The Sneaky Nature of the HIV Virus
There is no doubt that HIV is a deadly virus. Since it was discovered, this pandemic has infected 78 million people and 35 million have died due to an AIDS-related illness. The worst part is that scientists have yet to find an absolute cure to the disease. Why is it that the HIV virus is so hard to eradicate? What is it about the disease that makes treatment difficult?
Many experts note the infection’s ability to hide within the body. HIV is notorious for eluding even the most powerful combinations of medicine. The sneaky nature of the disease allows it to wait until the right moment, when the body’s defenses are down, to attack the immune system. Even today, scientists are still trying to figure out and understand exactly how the virus works in order to combat its effects on the body.
How the HIV Virus Moves Within the Body
Once the body is infected with HIV, the virus begins to attack the immune system. It’s number one target are the CD4 cells in the body. These cells help the immune system fight off infection and diseases. Little by little, HIV lowers the CD4 count until the body can no longer protect itself.
The best defense against HIV is antiretroviral therapy (ART). This is a combination of several medications that work together to suppress HIV levels in the body. In order for this treatment to work, it has to be taken daily. When taken properly, the treatment has proven effective in reducing traces of the virus to nearly undetectable levels and preventing the progression of the disease to aids.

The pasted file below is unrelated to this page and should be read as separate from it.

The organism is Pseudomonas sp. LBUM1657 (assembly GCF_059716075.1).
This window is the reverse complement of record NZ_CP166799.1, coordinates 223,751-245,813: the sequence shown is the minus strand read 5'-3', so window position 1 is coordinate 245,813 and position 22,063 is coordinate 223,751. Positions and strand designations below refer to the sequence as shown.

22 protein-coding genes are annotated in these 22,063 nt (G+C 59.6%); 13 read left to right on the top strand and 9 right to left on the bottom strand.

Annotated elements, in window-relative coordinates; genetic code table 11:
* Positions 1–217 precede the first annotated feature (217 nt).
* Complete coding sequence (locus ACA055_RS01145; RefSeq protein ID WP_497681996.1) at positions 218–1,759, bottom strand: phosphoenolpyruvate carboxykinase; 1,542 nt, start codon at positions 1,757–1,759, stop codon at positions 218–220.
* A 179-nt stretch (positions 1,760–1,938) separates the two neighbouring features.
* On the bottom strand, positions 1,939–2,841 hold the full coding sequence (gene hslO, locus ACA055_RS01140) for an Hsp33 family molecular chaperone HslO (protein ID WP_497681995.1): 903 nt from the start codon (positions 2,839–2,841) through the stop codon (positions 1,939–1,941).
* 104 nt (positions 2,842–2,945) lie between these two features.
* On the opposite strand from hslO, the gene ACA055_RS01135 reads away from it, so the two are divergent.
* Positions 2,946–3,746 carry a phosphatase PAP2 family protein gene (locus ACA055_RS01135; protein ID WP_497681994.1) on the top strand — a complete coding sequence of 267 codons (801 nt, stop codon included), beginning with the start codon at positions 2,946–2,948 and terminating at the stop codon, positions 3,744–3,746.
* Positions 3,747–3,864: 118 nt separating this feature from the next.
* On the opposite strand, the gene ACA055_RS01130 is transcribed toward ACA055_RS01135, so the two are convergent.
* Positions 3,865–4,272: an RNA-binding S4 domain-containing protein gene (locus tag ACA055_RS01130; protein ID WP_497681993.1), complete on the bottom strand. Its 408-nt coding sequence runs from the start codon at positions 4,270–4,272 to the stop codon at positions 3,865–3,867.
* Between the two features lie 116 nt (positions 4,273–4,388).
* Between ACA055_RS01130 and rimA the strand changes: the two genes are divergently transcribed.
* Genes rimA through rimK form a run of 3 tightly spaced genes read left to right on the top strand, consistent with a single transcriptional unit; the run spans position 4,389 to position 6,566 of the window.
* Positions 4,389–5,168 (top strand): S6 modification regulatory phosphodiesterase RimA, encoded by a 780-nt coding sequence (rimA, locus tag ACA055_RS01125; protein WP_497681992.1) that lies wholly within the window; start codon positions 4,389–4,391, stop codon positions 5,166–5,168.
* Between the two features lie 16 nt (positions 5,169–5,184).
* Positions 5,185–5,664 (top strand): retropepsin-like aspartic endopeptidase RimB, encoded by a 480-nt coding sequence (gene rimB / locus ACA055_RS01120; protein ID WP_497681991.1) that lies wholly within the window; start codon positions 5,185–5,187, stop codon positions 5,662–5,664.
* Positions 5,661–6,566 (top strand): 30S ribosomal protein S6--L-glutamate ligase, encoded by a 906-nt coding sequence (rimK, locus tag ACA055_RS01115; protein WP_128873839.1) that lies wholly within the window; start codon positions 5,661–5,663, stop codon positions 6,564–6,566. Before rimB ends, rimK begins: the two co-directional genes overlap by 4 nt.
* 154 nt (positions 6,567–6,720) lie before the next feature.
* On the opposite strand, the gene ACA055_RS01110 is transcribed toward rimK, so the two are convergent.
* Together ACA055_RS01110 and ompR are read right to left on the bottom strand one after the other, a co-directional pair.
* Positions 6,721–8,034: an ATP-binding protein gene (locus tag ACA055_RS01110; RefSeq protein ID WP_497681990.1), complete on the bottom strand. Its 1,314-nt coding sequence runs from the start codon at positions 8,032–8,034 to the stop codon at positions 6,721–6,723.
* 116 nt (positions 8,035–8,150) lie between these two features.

What Studies Have Found
ART is no cure. Traces of the virus remain within the body despite the use of these strong medications. The virus likes to hide in immune cells when at low levels. By remaining dormant in these “Sanctuary Sites,” it can wait in places unreachable by drugs. Once it has found the right moment, it will quickly reproduce when an HIV positive individual stops taking ART therapy.
In a recent joint study by the Monash Biomedicine Discovery Institute and the Systems Immunity Research Institute at Cardiff University, the two institutions discovered that mutations within HIV help it appear dormant and virtually undetectable by the immune system. These mutations change the way that key immune molecules called Major Histocompatibility Complex (MHC), display the virus.
“This work uncovers a novel mechanism for HIV immune escape, which will be important to incorporate into future vaccine development and may have broader implications for immune recognition of MHC molecules,” he said.
What You Can Do
While scientists work hard to find a way to detect and eradicate the HIV virus completely, you have to do your part to curb the spread of the virus. Protect by getting tested. Knowing is an important step. If you are HIV-negative, protect yourself by practicing safe sex and taking pre-exposure prophylaxis (PrEP). For those infected by the disease, remember to take ART daily to prevent the virus from progressing.